I know it’s not easy to trust the homeschool process, but all will be well.
Deschooling will help your kids rediscover their love of learning, remember? Don’t be surprised if they suddenly become super motivated after a break from traditional learning. And then, you can enjoy watching them soar!

Does every family making the transition from public school to homeschool need to deschool?

Nope. Some families will do just fine without every experiencing deschooling. Don’t feel like you’re missing out if you choose to skip this step.
And don’t feel bad if you opt to jump into homeschooling and discover you need to backpedal. That’s what our family did and it all turned out just fine.

Where can I learn more about “deschooling”?

Ivan Illich wrote “Deschooling Society“. You can grab this book at your local library (or make a request!) or get for your reference.

Smiling mom and daughters holding hands as they run with the sun setting behind them

Who Can Benefit from Deschooling?

In my opinion, any family who has had experience with public school and its mentality can benefit from deschooling.

The effects of modern education have permeated our culture. The regimented ideas about what school “should” look like have become part of our society.

If your kids have been in public school (and that includes preschool!), your family could benefit from deschooling.

If you attended public school but homeschooled your kids from the beginning, you may still benefit from deschooling if some of your past experiences continue to influence how you view homeschooling.

Even if you were only homeschooled and have only homeschooled your kids, you can still benefit from deschooling!

The process of deschooling is really about rediscovering the joys of learning and everything that comes with it. And those joys can easily be lost in busy schedules, to-do lists, and high expectations.

Daughter smiling and hugging mother around neck as mother sits on bed and happily reads from book

Could Your Family Benefit from Deschooling?

Deschooling will be a different experience for every family. You are unique, as are your kids. And not every family needs to deschool.

Your public school experiences may have only had a minimal effect on your educational ideas. Or maybe no effect at all. Maybe your family is totally open to trying and embracing a different educational lifestyle at home.

But, maybe you’re just not sure if you totally get this whole homeschool thing. It sounds great in theory but does it actually work?  And will your family be able to let go and let learning happen at home?

Doesn’t education or formal learning need to happen in a classroom with specific topics, grades, and worksheets? Can kids really learn while wearing pajamas , playing a video game, or listening to audiobooks?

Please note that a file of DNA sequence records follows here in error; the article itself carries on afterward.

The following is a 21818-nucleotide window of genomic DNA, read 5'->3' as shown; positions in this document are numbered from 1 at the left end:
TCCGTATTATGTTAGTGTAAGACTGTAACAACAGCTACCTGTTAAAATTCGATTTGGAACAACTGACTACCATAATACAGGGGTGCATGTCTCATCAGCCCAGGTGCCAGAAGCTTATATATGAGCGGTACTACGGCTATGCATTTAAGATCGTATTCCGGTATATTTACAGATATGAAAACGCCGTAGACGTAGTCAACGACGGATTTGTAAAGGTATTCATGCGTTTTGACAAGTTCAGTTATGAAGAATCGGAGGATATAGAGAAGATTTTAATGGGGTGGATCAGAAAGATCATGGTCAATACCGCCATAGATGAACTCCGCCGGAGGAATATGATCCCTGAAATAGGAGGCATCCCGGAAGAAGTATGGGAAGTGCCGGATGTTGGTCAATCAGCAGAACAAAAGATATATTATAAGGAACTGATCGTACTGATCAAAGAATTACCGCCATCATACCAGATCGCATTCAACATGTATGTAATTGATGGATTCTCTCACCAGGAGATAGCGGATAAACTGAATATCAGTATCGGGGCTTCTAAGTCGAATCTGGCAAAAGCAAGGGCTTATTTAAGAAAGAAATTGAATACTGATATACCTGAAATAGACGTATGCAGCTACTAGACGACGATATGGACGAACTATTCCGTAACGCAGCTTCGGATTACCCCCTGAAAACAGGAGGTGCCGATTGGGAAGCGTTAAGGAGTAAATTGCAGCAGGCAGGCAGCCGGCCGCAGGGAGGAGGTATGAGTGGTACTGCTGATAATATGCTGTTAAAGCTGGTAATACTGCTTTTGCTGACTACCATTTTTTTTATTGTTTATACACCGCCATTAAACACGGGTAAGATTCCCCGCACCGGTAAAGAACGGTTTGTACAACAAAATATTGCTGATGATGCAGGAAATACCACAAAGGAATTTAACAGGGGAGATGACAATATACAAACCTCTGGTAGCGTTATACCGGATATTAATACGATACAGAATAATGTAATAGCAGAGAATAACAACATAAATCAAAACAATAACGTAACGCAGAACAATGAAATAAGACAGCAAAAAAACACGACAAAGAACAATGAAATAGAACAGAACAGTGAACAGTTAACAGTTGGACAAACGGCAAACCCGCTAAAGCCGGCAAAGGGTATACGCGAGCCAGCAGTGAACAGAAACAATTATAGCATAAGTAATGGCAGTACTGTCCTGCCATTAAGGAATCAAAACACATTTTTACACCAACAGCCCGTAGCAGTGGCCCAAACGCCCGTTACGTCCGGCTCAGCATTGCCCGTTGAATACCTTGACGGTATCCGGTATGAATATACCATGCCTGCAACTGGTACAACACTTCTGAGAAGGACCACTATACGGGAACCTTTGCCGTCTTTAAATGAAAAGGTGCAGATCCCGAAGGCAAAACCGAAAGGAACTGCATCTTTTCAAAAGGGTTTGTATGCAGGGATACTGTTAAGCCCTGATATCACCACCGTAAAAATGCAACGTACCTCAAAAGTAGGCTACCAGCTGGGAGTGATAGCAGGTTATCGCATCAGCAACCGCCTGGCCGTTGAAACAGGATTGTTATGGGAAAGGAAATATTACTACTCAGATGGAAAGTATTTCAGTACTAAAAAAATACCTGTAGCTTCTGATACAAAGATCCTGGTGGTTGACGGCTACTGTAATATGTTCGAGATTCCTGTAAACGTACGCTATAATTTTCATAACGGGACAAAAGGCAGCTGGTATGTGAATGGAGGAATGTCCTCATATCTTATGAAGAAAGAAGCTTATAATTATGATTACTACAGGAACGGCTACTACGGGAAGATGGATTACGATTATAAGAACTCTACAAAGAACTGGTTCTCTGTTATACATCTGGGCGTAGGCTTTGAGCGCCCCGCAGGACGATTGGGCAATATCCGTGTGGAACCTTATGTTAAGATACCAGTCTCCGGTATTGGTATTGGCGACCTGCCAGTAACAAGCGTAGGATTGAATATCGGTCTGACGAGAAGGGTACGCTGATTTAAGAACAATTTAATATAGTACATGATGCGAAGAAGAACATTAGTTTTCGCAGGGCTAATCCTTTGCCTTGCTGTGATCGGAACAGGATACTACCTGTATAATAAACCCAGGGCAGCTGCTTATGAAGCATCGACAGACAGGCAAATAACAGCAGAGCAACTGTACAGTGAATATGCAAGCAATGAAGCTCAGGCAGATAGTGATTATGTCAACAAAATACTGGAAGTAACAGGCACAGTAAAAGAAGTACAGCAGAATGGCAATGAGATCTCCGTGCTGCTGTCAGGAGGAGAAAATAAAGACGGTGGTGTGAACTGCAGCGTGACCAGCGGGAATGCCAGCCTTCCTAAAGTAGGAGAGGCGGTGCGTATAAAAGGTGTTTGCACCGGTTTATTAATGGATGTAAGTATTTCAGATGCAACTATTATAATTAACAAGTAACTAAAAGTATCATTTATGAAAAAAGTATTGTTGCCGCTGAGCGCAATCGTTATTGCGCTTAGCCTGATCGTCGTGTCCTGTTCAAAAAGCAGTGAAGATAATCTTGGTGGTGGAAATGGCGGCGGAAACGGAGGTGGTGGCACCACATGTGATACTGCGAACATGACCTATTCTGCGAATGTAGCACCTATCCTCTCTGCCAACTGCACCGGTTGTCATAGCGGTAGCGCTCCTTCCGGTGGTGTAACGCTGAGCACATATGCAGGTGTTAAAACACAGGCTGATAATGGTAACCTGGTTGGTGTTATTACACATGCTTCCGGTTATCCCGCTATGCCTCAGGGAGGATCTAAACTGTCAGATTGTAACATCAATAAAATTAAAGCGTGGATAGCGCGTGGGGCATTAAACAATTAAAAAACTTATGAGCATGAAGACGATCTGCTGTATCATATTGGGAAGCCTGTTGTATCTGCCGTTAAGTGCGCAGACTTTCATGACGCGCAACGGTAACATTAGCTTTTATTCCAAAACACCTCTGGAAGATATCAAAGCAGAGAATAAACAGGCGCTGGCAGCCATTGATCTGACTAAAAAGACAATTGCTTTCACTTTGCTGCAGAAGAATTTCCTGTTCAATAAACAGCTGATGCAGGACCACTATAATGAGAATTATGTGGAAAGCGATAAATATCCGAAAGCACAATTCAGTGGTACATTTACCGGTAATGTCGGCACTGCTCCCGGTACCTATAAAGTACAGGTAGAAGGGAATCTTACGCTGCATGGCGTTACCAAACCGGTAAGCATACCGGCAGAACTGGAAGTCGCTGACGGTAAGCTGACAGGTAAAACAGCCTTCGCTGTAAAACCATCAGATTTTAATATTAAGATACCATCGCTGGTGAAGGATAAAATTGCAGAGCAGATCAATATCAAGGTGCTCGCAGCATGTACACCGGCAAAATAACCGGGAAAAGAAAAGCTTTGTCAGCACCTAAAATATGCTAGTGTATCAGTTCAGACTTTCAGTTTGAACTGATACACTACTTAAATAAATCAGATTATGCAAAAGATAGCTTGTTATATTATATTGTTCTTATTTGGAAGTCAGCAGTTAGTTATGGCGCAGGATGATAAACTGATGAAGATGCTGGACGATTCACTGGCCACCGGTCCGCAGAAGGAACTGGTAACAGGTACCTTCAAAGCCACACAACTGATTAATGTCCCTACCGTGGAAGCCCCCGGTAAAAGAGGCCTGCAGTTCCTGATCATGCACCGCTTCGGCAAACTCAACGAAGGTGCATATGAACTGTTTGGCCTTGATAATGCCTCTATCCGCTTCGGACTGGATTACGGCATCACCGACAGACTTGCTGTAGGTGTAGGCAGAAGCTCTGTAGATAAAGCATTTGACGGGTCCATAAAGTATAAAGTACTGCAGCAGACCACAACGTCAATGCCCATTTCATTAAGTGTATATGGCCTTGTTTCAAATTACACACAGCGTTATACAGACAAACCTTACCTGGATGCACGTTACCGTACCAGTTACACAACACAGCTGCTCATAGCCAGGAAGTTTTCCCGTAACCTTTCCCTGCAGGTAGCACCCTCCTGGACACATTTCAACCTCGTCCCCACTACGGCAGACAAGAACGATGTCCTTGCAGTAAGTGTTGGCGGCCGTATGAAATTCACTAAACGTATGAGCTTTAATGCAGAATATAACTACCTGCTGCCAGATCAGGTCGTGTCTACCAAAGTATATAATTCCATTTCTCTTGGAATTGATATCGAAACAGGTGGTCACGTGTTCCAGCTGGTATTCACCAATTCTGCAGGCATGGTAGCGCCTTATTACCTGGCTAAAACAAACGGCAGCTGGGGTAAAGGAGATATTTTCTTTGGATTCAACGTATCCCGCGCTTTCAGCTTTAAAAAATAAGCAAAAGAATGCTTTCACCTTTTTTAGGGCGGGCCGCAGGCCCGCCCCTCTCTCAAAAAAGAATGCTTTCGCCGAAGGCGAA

To help new homeschoolers or families curious about starting to homeschool or the deschooling process, I created this “Do We Need to Deschool?” checklist.

It contains questions designed to get you thinking about where you are in public school mentality, how it’s affected your functioning, and if your family and you could benefit from deschooling.

To get your deschooling checklist, simply tap on the image below. You’ll receive an a printable checklist to use at your convenience. You might want to print off a few copies, one for each member of your family. Take as much time as you need to truly consider if deschooling is a good choice for your family.

Grab this free printable deschooling checklist to help you decide if this process can help you boost your homeschooling journey.

If you decide that you could benefit from deschooling but need a bit of help, Deschooling 101: For a Peaceful Transition from Public School to Homeschool is your next step.

Deschooling 101 for a peaceful transition from public school to homeschool cover with mom blowing bubble and little girl catching them

This resource contains a PDF guide, videos, and printables to lead your family through a smooth and successful deschooling process. This experience can help you start to enjoy the benefits of homeschooling with a strong foundation (and a lot less worries) to help you enjoy your new learning adventures at home!

And if you know of any new homeschoolers or families interested in making the transition from the public school environment to homeschool, please share this post with them!

Deschooling can be such a precious gift to your homeschool and you. You discover that school work is more than worksheets and textbooks (although it can totally be that if it’s what works for your family!). You learn to embrace meeting your learner where they are and how to optimize your environment for the sake of your child and success of your homeschool. 

So, what questions do you have about deschooling and how it can help your homeschool journey?
Do you think you could benefit from deschooling (and helpful resources for it)?